Why the 2021 Senedd elections prove electoral reform is essential
Dr Keith Darlington
The 2021 Senedd elections results show that little has changed – despite some hailing this a success for Labour.
These elections delivered a similar outcome to the five previous elections with Labour becoming the largest party choosing to govern with or without support from minor parties.
Close analysis shows that very little has changed apart from the demise of UKIP. Labour did no better than the Tories in increasing their vote share. Moreover, the final tally of seats show that Labour increased their number of seats by one – still short of an overall majority.
As I show in this article, these results show that it was more a case of the Abolish parties were the losers. Whilst this means that the future of the Senedd is safe, the case for Senedd electoral reform is stronger than ever.
Labour did increase their vote share increased by 5% but the Tories also increased their vote share by the same amount. Both party gains were at the expense of UKIP who lost all their gains in the 2016 elections.
In terms of seats, Labour gained just 1 seat overall, but so did Plaid Cymru, who were perceived to have done poorly in this election. The Tories actually came out of this election best by gaining 5 seats overall.
Very few constituency seats changed hands apart from Labour re-taking the Rhondda seat from Plaid, and the Tories taking the Vale of Clwyd from Labour, and Brecon and Radnor from the Liberal Democrats.
The two abolish parties were the big losers in this election. They both failed to win a single seat, despite getting much exposure from BBC Wales.
UKIP, who made an impact in the 2016 Senedd elections with Brexit voters, won 7 seats through the list component of the voting system. But with Brexit done, UKIP needed a new message to sell to the electorate. UKIPs Welsh leader, Neil Hamilton, who doesn’t even live in Wales, failed to make any impression in the TV debates.
His message was unconvincing according to opinion poll viewers. As Professor Richard Wyn Jones, of Cardiff University’s Wales Governance Centre, said on BBC Politics Wales they had fulltime members of staff working in the Senedd, yet they still got absolutely annihilated.
The Abolish the Assembly party had an even greater advantage because the BBC invited Richard Suchorzewski, their party leader, to appear alongside the four main parties in Wales – whilst leaving the Green party to appear in a minor debate.
Yet, the final counting shows that the Greens had a higher vote share than Abolish the Assembly. What might the Greens have achieved with fairer representation in the media?
Now that the movement for destroying the Senedd has been, according to Professor Richard Wyn Jones, fatally undermined, it may be tempting to feel that the future of the Senedd is safe for some time to come. However, these results show that the Senedd may be safe, but electoral reform is still essential.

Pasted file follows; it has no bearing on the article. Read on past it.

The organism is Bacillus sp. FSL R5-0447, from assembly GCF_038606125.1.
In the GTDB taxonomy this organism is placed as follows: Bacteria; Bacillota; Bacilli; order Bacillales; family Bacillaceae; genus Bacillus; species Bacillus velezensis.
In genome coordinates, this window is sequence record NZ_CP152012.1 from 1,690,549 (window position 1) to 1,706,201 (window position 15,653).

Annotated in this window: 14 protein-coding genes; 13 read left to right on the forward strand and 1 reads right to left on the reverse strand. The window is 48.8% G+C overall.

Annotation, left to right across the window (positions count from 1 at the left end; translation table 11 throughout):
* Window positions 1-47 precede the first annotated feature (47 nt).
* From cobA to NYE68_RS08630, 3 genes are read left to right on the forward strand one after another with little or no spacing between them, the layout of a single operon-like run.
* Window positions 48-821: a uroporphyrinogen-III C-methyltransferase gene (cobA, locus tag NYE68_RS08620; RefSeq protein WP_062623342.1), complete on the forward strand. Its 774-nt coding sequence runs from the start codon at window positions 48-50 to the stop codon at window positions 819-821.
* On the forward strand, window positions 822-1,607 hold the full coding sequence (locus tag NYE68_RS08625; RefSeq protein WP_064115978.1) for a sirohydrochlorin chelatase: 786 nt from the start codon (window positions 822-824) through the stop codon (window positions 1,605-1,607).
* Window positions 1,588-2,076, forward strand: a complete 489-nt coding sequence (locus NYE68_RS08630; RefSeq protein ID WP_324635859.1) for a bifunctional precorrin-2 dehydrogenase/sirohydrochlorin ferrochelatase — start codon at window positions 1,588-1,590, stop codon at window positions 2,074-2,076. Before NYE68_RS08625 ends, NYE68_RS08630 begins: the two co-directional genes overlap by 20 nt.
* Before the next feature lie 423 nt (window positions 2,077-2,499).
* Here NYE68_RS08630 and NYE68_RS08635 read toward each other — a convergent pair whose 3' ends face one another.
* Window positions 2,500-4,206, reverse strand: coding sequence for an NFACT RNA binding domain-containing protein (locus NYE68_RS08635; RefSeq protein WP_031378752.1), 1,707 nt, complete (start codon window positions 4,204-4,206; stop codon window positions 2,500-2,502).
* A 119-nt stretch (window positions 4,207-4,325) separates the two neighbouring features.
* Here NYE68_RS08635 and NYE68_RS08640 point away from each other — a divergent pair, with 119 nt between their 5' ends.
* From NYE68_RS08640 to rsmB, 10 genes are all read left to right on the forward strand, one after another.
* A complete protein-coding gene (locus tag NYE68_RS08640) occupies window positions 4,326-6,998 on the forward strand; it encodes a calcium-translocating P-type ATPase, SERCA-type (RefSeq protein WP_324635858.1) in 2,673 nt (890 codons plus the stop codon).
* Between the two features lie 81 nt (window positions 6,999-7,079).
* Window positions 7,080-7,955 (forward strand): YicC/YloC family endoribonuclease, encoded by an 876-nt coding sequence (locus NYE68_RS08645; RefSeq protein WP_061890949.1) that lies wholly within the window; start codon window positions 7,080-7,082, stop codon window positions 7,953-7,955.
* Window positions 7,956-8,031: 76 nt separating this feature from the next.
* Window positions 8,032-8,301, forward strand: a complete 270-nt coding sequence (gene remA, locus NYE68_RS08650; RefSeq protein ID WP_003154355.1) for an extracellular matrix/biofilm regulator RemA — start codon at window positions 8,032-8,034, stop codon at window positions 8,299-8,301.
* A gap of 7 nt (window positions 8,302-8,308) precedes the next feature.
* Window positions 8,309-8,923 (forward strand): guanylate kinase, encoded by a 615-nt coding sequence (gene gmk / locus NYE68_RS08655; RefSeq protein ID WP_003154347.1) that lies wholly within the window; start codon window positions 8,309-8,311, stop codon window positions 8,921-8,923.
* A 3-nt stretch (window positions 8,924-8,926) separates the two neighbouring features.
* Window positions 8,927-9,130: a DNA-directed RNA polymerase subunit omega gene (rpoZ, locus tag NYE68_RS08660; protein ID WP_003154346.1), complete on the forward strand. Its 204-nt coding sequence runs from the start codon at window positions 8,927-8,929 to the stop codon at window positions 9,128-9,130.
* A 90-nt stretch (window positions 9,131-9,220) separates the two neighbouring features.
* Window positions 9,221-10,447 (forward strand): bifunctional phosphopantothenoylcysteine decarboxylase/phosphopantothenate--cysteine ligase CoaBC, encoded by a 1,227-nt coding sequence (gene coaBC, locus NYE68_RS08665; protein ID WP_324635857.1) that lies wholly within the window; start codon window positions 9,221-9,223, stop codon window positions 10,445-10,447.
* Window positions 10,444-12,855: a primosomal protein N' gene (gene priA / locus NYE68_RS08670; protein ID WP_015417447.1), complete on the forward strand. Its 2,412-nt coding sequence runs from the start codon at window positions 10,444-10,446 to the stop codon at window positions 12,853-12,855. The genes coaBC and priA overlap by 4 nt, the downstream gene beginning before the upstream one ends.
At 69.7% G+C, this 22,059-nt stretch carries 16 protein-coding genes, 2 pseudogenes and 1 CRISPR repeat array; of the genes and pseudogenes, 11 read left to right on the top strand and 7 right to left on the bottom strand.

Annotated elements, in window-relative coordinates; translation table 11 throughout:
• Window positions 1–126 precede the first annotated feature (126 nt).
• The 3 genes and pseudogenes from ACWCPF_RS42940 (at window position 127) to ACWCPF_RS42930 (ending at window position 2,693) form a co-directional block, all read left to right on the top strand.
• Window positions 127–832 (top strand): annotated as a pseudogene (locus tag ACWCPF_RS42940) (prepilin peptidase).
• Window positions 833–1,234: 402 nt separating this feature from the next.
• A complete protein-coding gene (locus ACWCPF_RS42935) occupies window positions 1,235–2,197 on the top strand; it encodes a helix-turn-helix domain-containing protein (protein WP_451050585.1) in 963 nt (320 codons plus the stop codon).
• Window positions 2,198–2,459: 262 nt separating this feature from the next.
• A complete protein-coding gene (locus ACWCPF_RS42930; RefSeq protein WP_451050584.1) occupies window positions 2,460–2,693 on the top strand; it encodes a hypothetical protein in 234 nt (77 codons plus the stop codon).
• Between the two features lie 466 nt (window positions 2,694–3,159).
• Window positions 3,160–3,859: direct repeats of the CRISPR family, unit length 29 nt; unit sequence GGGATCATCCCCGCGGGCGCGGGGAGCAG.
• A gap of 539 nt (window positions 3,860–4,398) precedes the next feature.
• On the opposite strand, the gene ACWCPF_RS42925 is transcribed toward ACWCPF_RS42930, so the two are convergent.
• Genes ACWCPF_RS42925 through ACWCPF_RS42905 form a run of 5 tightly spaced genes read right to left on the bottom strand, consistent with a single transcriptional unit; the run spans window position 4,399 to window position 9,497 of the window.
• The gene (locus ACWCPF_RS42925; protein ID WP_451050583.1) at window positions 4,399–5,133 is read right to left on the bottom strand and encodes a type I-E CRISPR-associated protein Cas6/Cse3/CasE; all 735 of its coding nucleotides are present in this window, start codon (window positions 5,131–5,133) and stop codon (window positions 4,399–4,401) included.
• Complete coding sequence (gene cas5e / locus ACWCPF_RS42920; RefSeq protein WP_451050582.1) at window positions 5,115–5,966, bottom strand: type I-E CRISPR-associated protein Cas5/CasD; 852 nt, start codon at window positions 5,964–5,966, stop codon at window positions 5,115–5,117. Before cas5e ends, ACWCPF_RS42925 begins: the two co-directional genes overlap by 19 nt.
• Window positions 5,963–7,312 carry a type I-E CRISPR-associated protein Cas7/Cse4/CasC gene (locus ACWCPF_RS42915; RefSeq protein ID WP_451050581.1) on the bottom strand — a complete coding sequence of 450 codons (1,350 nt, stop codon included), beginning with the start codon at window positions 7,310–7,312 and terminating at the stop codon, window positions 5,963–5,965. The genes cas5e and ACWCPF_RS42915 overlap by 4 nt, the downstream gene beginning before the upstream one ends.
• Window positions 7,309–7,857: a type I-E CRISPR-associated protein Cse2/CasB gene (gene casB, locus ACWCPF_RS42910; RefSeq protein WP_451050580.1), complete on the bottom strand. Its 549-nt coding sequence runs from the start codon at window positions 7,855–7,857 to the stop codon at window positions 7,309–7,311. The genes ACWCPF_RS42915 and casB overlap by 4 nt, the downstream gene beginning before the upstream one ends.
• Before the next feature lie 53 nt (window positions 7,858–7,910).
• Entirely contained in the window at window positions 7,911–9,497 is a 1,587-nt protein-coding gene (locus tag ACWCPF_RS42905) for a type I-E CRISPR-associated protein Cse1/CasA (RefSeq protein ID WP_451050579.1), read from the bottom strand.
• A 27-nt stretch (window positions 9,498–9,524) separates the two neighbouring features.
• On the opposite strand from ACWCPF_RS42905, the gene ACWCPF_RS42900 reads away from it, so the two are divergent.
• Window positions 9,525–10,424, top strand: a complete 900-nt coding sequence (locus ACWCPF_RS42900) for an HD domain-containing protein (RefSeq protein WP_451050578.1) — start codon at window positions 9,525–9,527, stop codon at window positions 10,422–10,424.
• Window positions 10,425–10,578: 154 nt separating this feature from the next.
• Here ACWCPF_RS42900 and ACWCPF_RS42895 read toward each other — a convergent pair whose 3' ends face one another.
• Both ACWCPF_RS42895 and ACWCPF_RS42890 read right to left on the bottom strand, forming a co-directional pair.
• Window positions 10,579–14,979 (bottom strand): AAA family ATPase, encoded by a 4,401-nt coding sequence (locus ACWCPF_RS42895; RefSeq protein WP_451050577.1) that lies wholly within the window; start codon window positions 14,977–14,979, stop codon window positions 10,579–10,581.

I have long-believed that that the Senedd is badly in need to of electoral reform, and results of this election have vindicated that. For once again, this election has returned a very similar outcome to what has happened in all five previous elections.
Labour will again govern with or without other party support, on a vote share of less than 40%.
One party permanent dominance on such a low vote share will lead to voter apathy and demean our democratic system if this continues. After all, if nothing ever changes why bother to vote when only a minority supports the government in permanent power?
However, many politicians are going to resist change to a system that they have a vested interest in preserving – and even if they do accept a need for change, they may be inclined to opt to tinker with the existing system or recommend changes to preserve party interest as best they can. That is why reform must be led by the people not politicians.
Compass, a progressive left think tank, has just launched a petition calling for Westminster party leaders to, as they say “kick start an independent, open, inclusive Citizens’ Convention, free from party political interest, to breathe new life into our democracy”. This is also needed in Wales, as well as the UK.
Mark Drakeford has pointed out in the past that it was Labour who introduced the voting system in Welsh Assembly elections.
It was an improvement on pure FPTP in Westminster in that it has prevented permanent majority single-party dominance. However, it has instead delivered single-party minority government, because it still contains a very high FPTP weighting.
This means that for the sixth time, Labour are returned to power on a vote share that has never exceeded 42%, and even fallen below 35% in 2016. This is a flaw in our system that has to be put right. A Citizens Convention might be one way to do this.
Whatever method is considered it cannot be left to political parties to deciding on alternative systems because the parties holding the dominant power will always attempt to choose systems from which they benefit.
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